sabato 23 gennaio 2010

Losing their religion

Coming from Udine, a city in the northeast of Italy, Detonazione formed in the land of frozen winters and desolate summers. They started as a sextet with great jazzy influences, just like some years before them Area's Demetrio Stratos, a radical anti-system group they wre in some kind devoted to. In their first gigs they had an original unique approach that remid me of the later well known CCCP style, and Detonazione were considered soon one of the best example of the so called art wave in Italy. They had immediately a single out in 1983, thanks to their fan Marco Pandin, a Rockerilla journalist with a genuine passion for alternative punk. And this was their masterpiece, "Sorvegliare e Punire", a title taken from a Foucalt book. The record still sounds like a fist in your face, an ensemble of angular sounds and difficult rythms. Someone called them "politically uncorrect songs for an utopistic punk adventure". Detonazione were close to the young italian hardcore scene but they founded hard to identify them with that style or to have musical connection with, since they did not sound punk at all! So, these sort of Italian Scritti Politti did not have lot of fortune and visibility, as you can easily argue, although they sold more than 2.000 copies of the single, stll one of the most rare and appreciated item for the italian post punk collectors. The great difficulties of the independent circuit caused them lot of problems to whom they could'nt survive a lot. No gigs, no radio airplay, no record contract and future. In 1984 the new born Tunnel records realised their musical testament, the mini album "Riflessi conseguenti", a bunch of unfinished and incomplete intentions, but still a good one. There were also appereances in compilations and a posthumous record called "Ultimi pezzi" but the time expired very very fast for them.... Don't forget them anyway, because a good attitude is sometime much more better than a good song!

giovedì 21 gennaio 2010

Only time will tell...

..."The question here is not whether the group has talent, but what it intends to do with its obvious skill. This Athens, Georgia-based quartet has a sharp, unfailing grasp on `60s garage rock-anyone with a fondness for the form can sink into the atmospheric, 12-string strums and Merseybeat harmonies with a relieved sigh of familiarity and give thanks that the style is alive and well. As with other young undiscovered (by the masses) but appreciated (by the critics) bands like the Fleshtones and the Bongos, R.E.M. holds tight to a tradition of mid-tempo, slightly psychedelic songs that would feel equally at home in another Nuggets or pop/rock collection, and the production stresses that simple, almost tinny sound that `60s rock vets grew up on. So what next? The lyrics only drift through in fragments, so it’s hard to tell if R.E.M. is using the classic mode to say anything new. Only time-and perhaps a lyric sheet-will tell. For the moment, however, these 1980-81 demos cassette is well worth it for anyone who thinks great rock died with the coming of the 16-track studio"...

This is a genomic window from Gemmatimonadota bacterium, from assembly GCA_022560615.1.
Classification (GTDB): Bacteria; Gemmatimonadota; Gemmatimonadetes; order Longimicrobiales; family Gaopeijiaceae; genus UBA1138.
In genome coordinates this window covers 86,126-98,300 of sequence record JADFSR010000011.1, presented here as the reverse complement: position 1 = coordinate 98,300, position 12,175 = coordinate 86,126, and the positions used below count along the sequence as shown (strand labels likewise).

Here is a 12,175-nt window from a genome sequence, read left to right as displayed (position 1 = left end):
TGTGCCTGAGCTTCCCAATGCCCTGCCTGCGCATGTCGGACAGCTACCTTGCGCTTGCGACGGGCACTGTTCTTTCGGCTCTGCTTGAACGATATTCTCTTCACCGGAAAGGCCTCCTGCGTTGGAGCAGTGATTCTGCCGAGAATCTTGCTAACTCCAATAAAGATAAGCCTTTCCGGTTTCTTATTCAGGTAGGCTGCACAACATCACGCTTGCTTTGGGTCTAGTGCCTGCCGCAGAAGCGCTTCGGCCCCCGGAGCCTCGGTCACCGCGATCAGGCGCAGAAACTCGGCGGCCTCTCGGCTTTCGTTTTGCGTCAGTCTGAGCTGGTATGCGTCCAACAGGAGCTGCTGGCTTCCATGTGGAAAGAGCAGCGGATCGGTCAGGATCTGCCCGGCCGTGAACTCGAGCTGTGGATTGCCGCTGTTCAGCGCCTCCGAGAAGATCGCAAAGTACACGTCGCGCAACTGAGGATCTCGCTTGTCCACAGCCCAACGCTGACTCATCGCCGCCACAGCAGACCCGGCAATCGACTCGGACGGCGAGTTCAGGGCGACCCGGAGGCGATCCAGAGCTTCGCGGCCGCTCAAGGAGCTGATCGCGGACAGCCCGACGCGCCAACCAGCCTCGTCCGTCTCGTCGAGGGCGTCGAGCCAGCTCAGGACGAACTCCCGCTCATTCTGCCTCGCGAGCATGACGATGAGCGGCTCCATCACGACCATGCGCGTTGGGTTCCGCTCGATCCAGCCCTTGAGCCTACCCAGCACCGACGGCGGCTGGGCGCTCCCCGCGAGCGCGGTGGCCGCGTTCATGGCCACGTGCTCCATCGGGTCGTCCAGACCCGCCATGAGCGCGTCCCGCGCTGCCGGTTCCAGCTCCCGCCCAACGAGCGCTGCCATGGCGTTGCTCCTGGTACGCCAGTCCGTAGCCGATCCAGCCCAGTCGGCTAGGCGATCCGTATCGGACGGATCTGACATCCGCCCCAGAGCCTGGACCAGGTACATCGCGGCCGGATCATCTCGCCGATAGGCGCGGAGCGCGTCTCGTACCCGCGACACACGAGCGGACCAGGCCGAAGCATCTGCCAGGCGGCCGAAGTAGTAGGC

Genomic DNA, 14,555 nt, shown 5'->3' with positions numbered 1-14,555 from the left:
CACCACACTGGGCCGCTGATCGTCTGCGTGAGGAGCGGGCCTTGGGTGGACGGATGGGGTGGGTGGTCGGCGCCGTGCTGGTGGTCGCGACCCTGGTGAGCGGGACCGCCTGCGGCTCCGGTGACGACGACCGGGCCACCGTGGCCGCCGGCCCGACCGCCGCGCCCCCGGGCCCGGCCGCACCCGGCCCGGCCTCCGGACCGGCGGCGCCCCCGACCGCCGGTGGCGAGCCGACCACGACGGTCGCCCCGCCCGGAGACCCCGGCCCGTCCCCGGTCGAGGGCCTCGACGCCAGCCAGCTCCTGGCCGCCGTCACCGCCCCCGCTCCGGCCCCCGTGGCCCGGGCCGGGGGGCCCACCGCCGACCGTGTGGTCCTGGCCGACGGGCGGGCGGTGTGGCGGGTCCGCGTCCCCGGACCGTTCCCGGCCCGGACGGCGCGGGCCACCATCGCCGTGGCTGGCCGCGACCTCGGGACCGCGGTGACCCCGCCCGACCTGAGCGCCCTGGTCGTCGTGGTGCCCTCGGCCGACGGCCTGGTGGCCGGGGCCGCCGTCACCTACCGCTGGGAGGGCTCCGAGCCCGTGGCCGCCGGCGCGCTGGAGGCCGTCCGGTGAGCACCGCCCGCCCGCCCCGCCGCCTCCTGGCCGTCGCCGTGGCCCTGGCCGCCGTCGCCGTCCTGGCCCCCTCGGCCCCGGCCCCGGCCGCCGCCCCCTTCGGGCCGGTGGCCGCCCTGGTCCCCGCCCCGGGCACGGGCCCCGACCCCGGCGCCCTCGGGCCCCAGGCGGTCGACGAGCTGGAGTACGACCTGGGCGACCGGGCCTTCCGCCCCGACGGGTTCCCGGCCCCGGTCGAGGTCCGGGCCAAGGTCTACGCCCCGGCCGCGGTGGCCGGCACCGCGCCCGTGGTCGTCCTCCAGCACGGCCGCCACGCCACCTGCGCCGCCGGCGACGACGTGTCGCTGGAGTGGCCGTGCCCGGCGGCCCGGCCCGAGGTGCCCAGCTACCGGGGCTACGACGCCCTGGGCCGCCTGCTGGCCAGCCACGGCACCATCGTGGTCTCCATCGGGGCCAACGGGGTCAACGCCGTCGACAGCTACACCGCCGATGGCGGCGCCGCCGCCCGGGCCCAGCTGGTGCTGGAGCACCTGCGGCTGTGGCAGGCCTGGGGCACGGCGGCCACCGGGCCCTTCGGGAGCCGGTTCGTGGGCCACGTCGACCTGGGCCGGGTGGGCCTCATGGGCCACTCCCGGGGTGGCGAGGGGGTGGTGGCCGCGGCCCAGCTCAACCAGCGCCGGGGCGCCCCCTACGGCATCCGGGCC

sabato 16 gennaio 2010

Listening to Radio Edna

For years I hoped to find another band just like the Smiths, perfectly knowing that it was a kind of illusion. Amongst the best groups that sounded alike, I like to remember Ian H. band called "Bradford", coming from Blackburn (!?). They had great singles out in the beginning ("Gatlin' gun" & In Liverpool" were my favourites!) and an interesting compilation album on Midnite Records France. Later they began recording for Stephen Street's Foundation Label but the magic of the first years seemed soon to be lost. Morrissey himself loved the band and he also recorded his own version of "Skin Storm" as a bside. ".... Ian H, once Bradford’s frontman, says that the reason the band folded had nothing to do with Morrissey. “In a word, the reason was ‘Madchester’. Bradford, in some respects, were Britpop five or so years too early. We were five Northern working-class lads with skinhead crops, the odd Fred Perry, Docs, Harrington, Levi 501s and red tab jackets in the wardrobe, singing about a Greed And Pleasant (sic) Land etc. All completely out of step with the baggy/dancey/ravey Manchester which, of course, became legendary. We had lots of press, but while we scraped into the indie Top 10 on several occasions, we didn’t (to use the bean-counting parlance of the modern record companies) ‘shift enough units’. Sire dropped us in America and that’s you, mate – three years of indie fun then back on the dole. Did Morrissey help? A resounding yes. We’ll be forever grateful and flattered by the attention. I still have ‘silly notes’ he sent me and postcards, plus the accolade of a major icon recording Skin Storm, a song I wrote. However, I never received a penny in royalties from record sales or publishing for the substantial sales of this track. So if anyone can help out with this on a no-win, no-fee basis, get in touch (” Ian H, now with a band called Acoustic Uprising, adds that he still has contact with other Bradford members. “Cherry Red were planning the re-release of a 20-year-old album of ours in April and we were all at bass-player Jos’s house discussing it. Some virtual jousting commenced but legal/ownership issues put the kibosh on things.” From MOJO # 189, August 2009